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**One of Buzzfeed's 18 Best Nonfiction Books Of 2016** A lyrical, intelligent, authentic, and necessary look at the intersection of race and class in Chicago, a Great American City In this intelligent and highly important narrative, Chicago-native Natalie Moore shines a light on contemporary segregation in the city's South Side; with a memoirist's eye, she showcases the lives of these communities through the stories of people who reside there. The South Side shows the impact of Chicago's historic segregation - and the ongoing policies that keep the system intact.



City of the Century

City of the Century Author Donald L. Miller
ISBN-10 9780684831381
Release 1997-04-03
Pages 704
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A chronicle of the coming of the Industrial Age to one American city traces the explosive entrepreneurial, technological, and artistic growth that converted Chicago from a trading post to a modern industrial metropolis by the 1890s



A People s Guide to Los Angeles

A People s Guide to Los Angeles Author Laura Pulido
ISBN-10 9780520270817
Release 2012
Pages 309
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This book documents 115 little-known sites in Los Angeles where struggles related to race, class, gender, sexuality, and the environment have occurred. They introduce us to people and events usually ignored by mainstream media and, in the process, create a fresh history of Los Angeles.



Byzantine Christianity

Byzantine Christianity Author Derek Krueger
ISBN-10 9781451406566
Release 2010-01-01
Pages 252
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This third volume in the pioneering A People's History of Christianity series focuses on the religious lives of ordinary people and introduces the religion of the Byzantine Christian laity by asking the questions: What did ordinary Christians do in church, in their homes and their workshops? How were icons used? How did the people celebrate, marry, and mourn? Where did they go on pilgrimage? Contributors include: Derek Krueger, University of North Carolina at Greensboro; Vasiliki Limberis, Temple University; Georgia Frank, Colgate University; James Skedros, Holy Cross Greek Orthodox School of Theology; Nicholas Constas, Harvard University; Sharon Gerstel, University of Maryland; Peter Hatlie, University of Dallas at Rome; Charles Barber, University of Notre Dame; Brigitte Pitarakis, Centre National de la Recherche Scientifique, Paris; Alice-Mary Talbot, Dumbarton Oaks; Jaclyn Maxwell, Ohio University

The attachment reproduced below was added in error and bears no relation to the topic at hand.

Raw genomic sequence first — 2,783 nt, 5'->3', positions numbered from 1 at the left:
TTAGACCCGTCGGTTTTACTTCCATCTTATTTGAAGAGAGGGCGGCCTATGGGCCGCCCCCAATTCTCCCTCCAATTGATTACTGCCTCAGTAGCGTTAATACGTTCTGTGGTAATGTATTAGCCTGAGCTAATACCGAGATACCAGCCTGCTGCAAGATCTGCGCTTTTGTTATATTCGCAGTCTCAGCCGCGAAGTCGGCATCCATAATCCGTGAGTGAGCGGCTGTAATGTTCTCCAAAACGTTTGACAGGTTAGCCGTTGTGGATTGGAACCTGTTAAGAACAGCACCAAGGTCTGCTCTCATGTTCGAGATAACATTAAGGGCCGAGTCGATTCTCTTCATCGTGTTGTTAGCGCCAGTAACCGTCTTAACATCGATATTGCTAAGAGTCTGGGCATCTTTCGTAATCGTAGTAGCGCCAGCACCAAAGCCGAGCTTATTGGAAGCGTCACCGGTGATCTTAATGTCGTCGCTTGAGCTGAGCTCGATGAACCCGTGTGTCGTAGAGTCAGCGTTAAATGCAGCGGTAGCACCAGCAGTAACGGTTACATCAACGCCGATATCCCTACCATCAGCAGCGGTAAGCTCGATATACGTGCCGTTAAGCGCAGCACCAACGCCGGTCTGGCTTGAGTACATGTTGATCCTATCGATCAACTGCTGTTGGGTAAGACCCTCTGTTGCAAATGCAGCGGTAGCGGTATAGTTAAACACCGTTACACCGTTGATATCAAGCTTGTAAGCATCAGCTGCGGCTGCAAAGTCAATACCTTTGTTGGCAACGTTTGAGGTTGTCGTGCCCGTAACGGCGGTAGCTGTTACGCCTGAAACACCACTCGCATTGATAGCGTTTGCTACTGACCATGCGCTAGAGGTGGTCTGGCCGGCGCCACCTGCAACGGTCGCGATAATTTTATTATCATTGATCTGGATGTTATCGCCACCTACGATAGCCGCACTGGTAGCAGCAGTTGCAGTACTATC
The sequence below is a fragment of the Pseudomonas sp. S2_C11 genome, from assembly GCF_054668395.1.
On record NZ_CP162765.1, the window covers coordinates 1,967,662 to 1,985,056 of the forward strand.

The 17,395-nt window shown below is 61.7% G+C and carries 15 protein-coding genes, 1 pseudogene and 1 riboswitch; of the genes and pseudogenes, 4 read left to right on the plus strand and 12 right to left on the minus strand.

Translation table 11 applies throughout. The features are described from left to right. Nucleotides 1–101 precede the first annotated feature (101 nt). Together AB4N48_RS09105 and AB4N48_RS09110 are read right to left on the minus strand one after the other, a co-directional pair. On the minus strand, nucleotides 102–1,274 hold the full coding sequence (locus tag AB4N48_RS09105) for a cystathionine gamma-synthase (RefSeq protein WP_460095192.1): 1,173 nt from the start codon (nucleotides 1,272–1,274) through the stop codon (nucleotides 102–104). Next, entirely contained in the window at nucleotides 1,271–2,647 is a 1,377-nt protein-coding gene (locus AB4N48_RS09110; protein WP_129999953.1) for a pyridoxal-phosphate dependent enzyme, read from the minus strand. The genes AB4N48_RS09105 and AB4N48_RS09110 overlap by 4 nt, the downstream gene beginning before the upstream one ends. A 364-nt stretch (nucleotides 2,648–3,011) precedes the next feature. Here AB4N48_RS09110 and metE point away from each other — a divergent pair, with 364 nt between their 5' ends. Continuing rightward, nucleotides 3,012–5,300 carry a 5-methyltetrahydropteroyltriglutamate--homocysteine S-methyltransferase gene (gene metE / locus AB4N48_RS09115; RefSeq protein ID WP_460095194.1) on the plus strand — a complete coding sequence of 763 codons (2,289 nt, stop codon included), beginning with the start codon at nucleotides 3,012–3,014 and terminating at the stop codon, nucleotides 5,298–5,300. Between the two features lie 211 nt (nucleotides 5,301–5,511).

A People s History of Baseball

A People s History of Baseball Author Mitchell Nathanson
ISBN-10 0252093925
Release 2012-03-30
Pages 272
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From its first pitch, baseball has reflected national values and promoted the idea of what it means to be American. Beloved narratives tied the national pastime to beliefs as fundamental to our civic life as racial equality, patriotism, heroism, and virtuous capitalism. Mitchell Nathanson calls foul. Rejecting the myths and much-told tales, he examines how power is as much a part of baseball--and America--as pine tar and eye black. Indeed, the struggles for power within the game paralleled those that defined our nation. Nathanson follows the new Americans who sought club ownership to promote their social status in the increasingly closed caste system of nineteenth-century America. He shows how the rise and public rebuke of the Players Association reflects the collective spirit of working and middle-class America in the mid-twentieth century and the countervailing forces that sought to beat back the emerging movement. He lays bare the debilitating effects of a harsh double standard that required African American players to possess an unimpeachable character merely to take the field--a standard no white player had to meet. Told with passion and righteous outrage, A People's History of Baseball offers an incisive alternative history of America's much-loved--if misunderstood--national pastime.